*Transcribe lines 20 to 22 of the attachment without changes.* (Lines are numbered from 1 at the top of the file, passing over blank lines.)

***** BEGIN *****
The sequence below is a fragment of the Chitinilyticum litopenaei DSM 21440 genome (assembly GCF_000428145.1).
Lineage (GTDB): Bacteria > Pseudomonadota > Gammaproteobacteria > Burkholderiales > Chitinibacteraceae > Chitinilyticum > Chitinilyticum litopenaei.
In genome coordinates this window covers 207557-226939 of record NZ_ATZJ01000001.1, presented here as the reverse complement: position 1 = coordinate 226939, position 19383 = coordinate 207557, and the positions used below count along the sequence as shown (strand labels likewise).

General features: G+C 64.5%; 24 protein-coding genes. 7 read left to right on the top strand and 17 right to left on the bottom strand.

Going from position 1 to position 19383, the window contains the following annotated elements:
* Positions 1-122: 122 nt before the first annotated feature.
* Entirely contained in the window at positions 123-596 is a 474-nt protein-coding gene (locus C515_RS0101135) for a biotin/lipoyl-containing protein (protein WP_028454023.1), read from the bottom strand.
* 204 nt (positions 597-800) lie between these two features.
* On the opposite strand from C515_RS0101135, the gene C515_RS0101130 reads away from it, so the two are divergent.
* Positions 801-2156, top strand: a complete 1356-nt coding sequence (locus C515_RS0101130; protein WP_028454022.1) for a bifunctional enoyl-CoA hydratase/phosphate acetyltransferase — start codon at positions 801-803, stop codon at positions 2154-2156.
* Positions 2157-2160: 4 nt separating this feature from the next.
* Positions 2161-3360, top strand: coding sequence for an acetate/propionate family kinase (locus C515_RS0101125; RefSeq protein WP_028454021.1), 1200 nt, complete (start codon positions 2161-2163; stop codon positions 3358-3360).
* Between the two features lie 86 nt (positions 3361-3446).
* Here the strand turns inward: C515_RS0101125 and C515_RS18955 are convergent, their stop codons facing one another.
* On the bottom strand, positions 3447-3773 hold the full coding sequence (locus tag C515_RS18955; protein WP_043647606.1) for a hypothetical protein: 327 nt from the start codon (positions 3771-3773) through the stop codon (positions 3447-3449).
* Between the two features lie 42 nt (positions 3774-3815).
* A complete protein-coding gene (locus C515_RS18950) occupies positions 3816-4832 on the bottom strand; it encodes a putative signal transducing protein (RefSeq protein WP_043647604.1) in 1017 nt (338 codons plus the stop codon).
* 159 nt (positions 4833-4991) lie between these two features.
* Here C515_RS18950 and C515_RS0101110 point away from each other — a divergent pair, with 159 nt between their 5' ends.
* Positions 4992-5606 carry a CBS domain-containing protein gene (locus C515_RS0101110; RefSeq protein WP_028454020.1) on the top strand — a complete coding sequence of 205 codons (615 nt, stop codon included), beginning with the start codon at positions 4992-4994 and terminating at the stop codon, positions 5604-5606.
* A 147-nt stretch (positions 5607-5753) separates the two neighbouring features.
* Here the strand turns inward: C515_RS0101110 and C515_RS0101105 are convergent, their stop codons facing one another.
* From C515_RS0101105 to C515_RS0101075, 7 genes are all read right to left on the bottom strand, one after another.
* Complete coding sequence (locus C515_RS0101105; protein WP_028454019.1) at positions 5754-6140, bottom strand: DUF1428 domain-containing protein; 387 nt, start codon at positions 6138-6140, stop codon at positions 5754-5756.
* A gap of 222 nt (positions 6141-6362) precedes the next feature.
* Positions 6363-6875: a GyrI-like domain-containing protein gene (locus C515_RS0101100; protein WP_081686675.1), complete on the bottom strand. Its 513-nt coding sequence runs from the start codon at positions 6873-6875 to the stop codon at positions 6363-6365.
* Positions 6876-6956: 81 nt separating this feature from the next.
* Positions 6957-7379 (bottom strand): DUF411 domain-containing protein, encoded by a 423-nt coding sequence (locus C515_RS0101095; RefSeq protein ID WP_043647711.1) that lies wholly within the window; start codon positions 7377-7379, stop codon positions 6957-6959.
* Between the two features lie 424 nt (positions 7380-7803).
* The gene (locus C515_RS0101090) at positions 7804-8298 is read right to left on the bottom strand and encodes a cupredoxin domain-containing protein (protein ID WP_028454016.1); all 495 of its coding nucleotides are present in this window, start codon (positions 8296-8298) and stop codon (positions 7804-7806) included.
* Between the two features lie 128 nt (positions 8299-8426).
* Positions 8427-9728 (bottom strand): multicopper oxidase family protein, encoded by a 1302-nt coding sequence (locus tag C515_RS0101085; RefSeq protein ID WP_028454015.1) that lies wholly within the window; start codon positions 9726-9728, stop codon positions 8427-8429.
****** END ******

* Positions 4992-5606 carry a CBS domain-containing protein gene (locus C515_RS0101110; RefSeq protein WP_028454020.1) on the top strand — a complete coding sequence of 205 codons (615 nt, stop codon included), beginning with the start codon at positions 4992-4994 and terminating at the stop codon, positions 5604-5606.
* A 147-nt stretch (positions 5607-5753) separates the two neighbouring features.
* Here the strand turns inward: C515_RS0101110 and C515_RS0101105 are convergent, their stop codons facing one another.